A settlement payment may consist of multiple elements that have been allocated by the parties. For example, an agreement may include allocations to back pay, emotional distress, and attorneys’ fees. Generally, the IRS will not disturb an allocation if it is consistent with the substance of the settled claimsSince that’s not 100 percent clear, let’s dive into the finer details.
Things you need to know about injury settlements and taxes in FloridaThe process of determining your tax liability, as it relates to a Florida personal injury settlement, is easier said than done. There are many circumstances to consider, including:
Physical injuries or physical sickness
- If you receive a settlement for personal physical injuries or physical sickness and did not itemize deductions for medical expenses related to the injury or sickness in the previous years, the full amount is non-taxable.
- If you receive a settlement for personal physical injuries or physical sickness, you must include in your income that portion of the settlement that is for medical expenses deducted in the previous years (which is the opposite of above).
Emotional distress or mental anguish
- Payments you receive for emotional distress or mental anguish, which originate from a personal physical injury or physical sickness, are treated in the same manner as personal physical injuries or physical sickness.
- If the payments you receive for emotional distress or mental anguish do not originate from a personal physical injury or physical sickness, they must be included in your income. On the plus side, the amount you include can be reduced by previously deducted medical expenses and payments for medical expenses related to emotional distress or mental anguish.
What about punitive damages in a Florida injury settlement?Here’s how punitive damages are defined by the Legal Information Institute at Cornell University:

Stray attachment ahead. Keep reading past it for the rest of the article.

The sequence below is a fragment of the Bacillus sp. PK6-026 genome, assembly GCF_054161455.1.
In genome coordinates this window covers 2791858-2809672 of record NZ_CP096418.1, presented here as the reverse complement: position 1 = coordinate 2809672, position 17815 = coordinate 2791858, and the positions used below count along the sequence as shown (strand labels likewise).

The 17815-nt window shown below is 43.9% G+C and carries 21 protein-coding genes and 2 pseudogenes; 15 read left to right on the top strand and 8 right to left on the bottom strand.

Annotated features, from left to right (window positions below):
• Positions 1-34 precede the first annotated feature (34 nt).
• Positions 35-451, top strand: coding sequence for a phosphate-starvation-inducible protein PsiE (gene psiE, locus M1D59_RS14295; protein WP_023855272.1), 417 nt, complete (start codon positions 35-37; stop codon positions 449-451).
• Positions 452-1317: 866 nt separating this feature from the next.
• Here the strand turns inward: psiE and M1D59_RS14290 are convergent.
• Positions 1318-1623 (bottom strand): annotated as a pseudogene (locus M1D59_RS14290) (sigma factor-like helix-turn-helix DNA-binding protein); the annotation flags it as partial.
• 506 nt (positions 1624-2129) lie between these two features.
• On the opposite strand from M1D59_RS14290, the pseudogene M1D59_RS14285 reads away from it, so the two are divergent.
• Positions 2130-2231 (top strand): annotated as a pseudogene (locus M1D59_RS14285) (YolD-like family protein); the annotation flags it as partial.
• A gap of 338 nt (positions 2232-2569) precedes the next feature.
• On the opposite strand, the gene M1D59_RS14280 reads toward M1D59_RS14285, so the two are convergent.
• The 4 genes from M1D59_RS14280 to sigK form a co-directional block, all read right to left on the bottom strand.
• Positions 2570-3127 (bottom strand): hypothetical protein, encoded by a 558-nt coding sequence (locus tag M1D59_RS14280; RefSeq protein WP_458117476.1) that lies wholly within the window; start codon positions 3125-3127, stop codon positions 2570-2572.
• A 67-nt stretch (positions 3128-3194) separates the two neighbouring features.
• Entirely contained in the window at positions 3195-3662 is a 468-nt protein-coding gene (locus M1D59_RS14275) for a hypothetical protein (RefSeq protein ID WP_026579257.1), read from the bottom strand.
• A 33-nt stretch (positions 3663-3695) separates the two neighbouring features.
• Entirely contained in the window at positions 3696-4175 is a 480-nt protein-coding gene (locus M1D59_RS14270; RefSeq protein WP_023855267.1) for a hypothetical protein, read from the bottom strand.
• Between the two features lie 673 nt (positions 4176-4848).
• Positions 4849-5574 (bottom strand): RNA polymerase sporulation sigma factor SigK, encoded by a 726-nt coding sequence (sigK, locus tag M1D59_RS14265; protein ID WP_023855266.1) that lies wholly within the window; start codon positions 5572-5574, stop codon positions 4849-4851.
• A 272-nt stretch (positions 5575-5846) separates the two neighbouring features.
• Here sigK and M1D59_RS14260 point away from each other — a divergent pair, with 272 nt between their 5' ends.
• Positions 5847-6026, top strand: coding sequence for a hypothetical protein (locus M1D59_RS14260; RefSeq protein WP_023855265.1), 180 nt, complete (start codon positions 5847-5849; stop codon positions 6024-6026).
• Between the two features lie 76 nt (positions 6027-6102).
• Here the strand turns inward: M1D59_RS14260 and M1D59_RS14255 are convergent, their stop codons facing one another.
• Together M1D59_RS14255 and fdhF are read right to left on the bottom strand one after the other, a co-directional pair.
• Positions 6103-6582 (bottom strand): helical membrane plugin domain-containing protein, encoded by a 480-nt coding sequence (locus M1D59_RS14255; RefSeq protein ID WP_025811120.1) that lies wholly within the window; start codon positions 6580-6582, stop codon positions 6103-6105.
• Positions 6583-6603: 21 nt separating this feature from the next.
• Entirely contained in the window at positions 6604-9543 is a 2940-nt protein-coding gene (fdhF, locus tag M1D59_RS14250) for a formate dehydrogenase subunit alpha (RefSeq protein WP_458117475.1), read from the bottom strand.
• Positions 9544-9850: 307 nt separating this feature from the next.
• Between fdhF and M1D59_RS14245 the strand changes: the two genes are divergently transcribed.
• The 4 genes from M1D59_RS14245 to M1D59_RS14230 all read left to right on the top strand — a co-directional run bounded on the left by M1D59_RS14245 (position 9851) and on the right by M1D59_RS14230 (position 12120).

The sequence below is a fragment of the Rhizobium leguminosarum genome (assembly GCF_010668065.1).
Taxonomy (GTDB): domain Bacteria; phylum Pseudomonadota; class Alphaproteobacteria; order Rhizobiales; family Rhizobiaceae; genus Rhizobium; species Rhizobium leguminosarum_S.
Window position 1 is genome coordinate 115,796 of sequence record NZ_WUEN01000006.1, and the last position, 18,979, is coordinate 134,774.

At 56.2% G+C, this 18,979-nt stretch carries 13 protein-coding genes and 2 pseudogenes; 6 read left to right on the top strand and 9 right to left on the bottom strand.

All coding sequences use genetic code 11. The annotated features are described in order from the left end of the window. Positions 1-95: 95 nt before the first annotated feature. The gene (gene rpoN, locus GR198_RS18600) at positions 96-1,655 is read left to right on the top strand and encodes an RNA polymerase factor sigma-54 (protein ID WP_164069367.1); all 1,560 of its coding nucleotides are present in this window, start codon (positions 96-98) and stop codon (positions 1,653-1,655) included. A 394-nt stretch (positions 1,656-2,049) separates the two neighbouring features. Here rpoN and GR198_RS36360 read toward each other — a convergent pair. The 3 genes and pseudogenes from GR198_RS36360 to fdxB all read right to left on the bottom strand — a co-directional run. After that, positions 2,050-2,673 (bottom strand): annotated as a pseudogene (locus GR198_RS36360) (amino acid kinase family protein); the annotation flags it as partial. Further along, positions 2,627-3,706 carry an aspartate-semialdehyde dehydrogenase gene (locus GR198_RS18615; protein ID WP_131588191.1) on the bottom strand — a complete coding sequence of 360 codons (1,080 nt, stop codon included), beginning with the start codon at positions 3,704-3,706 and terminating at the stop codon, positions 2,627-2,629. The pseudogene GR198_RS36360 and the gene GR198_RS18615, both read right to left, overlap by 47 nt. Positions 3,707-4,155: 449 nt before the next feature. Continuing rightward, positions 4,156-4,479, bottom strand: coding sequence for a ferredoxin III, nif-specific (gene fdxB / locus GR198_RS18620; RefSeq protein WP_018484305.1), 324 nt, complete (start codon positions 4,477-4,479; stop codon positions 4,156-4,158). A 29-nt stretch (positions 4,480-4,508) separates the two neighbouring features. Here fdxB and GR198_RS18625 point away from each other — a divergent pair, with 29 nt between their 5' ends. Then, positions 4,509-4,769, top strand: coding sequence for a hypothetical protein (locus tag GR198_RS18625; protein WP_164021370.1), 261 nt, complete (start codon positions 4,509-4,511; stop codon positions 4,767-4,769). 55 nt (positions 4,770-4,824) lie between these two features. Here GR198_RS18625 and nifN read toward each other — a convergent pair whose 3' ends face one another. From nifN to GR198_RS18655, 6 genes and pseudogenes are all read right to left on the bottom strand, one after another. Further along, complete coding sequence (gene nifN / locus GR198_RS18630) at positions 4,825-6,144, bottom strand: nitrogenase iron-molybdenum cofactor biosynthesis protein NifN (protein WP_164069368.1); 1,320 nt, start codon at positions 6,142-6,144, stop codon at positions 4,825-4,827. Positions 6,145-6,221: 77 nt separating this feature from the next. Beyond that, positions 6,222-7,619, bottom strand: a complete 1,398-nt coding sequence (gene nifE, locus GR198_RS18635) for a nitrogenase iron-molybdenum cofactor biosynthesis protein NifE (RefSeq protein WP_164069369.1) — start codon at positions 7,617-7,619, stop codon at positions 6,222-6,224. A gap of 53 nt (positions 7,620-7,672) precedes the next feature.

Punitive damages are considered punishment and are typically awarded at the court’s discretion when the defendant’s behavior is found to be especially harmful.Punitive damages are treated differently by the IRS, with the agency noting the following:
Punitive damages are taxable and should be reported as “Other Income” on line 21 of Form 1040, Schedule 1, even if the punitive damages were received in a settlement for personal physical injuries or physical sickness.So, if you receive punitive damages along with other forms of compensation, it’s important that you take this into consideration in regards to your injury settlement and its applicable taxes.
Questions to ask a tax professional about your injury settlementDoes all this have you confused? Are you concerned that your Florida injury settlement can wreak havoc on your finances come tax time? Rather than wait and hope for the best, consult with an experienced tax professional (preferably someone who has experience with personal injury settlements in Florida). They can help you take action now, such as by making quarterly payments. When doing so, ask questions such as:
- What type of information and documentation do you need from me?
- Is any of the money I received taxable?
- How does the IRS determine what is and isn’t taxable?
- What impact does the injury settlement have on other taxes that I may have to pay?